A CLYDEBANK teacher is in hospital with a serious blood cancer as his school rallies behind him and prepares for a major fundraising drive.

Graham Simpson, who is a chemistry and pastoral care teacher at Clydebank High, has been in hospital for two months after he got severe pain in his arms and legs.

The 55-year-old was in the Queen Elizabeth University Hospital for six weeks before they moved him to the Beatson and he was diagnosed with acute myeloid leukaemia.

Graham, who has taught at the school since 2001, has now completed two weeks of chemotherapy and it’s rid him of the pain in his limbs – but also nearly completely destroyed his immune system.

Half marathon and 10k runner Graham, speaking from the Beatson, told the Post: “I have never experienced anything as bad as the pain in my arms and legs. They have effectively wiped out my immune system. You’re at the mercy of bugs.

“I will be here for another three weeks to see how my system recovers and whether the bone marrow comes back normal or with the cancer.”

Graham choked up when asked about the support of the school and their fundraising plans.

“It’s amazing, really amazing,” he said. “Lots of retired colleagues have been up to visit me and I know the kids will step up to the plate because they always do. They’re giving me support.”

Graham – known as Dr Simpson to pupils – made a video of what he’s going through that will be shown to school classes and the Anthony Nolan Trust was speaking to S5 and S6 youngsters on Monday.

The charity will be back on Tuesday to take samples from pupils who want to be on the donor register for blood stem cells or bone marrow, hopefully topping the 10,000th person to join.

Lorraine Simpson, Graham’s wife and depute head at the school, said the local support has been incredible.

She said: “The school has been amazing – so many good wishes, people sending positive thoughts, wee gifts to keep his mind and stomach occupied, regular texts and WhatsApp pictures to keep his spirits up.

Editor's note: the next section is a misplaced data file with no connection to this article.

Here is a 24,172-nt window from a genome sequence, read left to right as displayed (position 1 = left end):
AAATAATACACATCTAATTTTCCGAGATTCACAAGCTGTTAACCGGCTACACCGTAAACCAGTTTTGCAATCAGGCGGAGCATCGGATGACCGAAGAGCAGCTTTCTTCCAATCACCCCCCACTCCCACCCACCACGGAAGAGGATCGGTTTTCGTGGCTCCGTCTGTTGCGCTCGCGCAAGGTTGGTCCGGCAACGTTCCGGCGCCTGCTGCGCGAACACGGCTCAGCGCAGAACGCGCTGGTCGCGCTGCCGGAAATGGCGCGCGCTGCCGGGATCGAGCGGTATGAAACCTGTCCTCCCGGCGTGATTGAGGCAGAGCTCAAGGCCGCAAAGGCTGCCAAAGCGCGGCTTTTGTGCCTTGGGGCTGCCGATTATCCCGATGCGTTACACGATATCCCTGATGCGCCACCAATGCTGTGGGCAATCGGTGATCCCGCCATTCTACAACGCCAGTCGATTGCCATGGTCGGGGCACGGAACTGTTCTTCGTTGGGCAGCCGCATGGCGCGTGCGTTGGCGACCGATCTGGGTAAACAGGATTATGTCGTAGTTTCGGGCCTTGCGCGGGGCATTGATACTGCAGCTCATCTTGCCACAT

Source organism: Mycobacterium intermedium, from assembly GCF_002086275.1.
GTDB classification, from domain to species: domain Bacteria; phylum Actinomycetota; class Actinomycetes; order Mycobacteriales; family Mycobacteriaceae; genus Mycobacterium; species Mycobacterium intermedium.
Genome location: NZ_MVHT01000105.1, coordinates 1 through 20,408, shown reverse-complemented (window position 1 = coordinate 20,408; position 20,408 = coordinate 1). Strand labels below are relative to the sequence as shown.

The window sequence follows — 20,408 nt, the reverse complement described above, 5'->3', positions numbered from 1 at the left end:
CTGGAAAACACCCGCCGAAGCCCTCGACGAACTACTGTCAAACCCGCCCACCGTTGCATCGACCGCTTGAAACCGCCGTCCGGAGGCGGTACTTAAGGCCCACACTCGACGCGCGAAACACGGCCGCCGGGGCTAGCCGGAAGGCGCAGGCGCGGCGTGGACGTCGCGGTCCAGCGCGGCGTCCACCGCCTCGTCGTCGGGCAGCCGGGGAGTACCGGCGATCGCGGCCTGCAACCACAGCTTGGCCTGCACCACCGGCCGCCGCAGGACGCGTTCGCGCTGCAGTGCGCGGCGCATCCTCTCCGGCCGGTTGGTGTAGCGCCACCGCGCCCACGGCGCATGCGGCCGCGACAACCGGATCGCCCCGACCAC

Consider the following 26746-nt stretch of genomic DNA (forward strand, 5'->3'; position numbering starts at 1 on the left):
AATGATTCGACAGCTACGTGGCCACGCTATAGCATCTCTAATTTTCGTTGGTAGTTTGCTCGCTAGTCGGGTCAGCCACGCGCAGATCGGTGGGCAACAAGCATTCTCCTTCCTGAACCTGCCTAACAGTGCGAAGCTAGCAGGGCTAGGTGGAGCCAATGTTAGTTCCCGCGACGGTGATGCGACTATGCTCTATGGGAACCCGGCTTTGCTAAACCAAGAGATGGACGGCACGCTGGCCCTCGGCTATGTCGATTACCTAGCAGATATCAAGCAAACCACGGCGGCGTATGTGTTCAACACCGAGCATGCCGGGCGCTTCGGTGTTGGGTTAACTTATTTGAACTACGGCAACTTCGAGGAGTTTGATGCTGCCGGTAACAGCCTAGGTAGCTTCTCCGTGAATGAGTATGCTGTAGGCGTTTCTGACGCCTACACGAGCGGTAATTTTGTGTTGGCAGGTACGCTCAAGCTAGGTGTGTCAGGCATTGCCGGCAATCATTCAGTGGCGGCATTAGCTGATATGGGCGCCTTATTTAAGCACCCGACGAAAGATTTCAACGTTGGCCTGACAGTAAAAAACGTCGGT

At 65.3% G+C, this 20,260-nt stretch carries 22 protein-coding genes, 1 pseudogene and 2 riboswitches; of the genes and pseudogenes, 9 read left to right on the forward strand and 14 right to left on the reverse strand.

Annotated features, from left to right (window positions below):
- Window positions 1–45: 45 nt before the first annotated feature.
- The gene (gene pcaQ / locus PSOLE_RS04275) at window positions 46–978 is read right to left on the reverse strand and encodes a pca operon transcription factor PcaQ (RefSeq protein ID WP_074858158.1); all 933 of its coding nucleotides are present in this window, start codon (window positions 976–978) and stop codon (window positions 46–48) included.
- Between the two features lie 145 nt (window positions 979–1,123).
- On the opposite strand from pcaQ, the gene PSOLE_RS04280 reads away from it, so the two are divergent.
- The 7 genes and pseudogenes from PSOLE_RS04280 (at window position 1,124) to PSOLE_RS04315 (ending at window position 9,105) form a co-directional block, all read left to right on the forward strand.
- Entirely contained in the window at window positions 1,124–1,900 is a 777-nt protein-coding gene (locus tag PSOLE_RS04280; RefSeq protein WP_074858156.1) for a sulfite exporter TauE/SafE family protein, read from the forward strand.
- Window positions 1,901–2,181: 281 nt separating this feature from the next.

“They’ve even set up a rota for visiting so everyone doesn’t go at once.

“The school have also been so supportive of me, with constant offers of help, time if I need it, encouraging comments, flowers and cards.

“Clydebank High staff are like one big family and it’s a lovely feeling to know that so many people are sending Graham their positive thoughts and good wishes.”

The disease acute myeloid leukaemia was in the news at the weekend after Sky Sports anchor Simon Thomas announced the sudden death of his wife Gemma, just three days after she was diagnosed with the blood cancer.

Graham added: “I hope we can make a significant amount of money to give back to the Beatson, because I have had some fantastic care.

“There is no room for negativity here and they make people feel good and that’s a big part of getting better.”

Clydebank High will be raising money for the Beatson and patients with leukaemia and any cancer with a non-uniform day on December 19, with all pupils donating £1 to the cause and hold a Santa Dash – complete with musical encouragement – to bring in even more.

Visit justgiving.com/fundraising/dash-for-the-doc, or text a donation to DFTD54.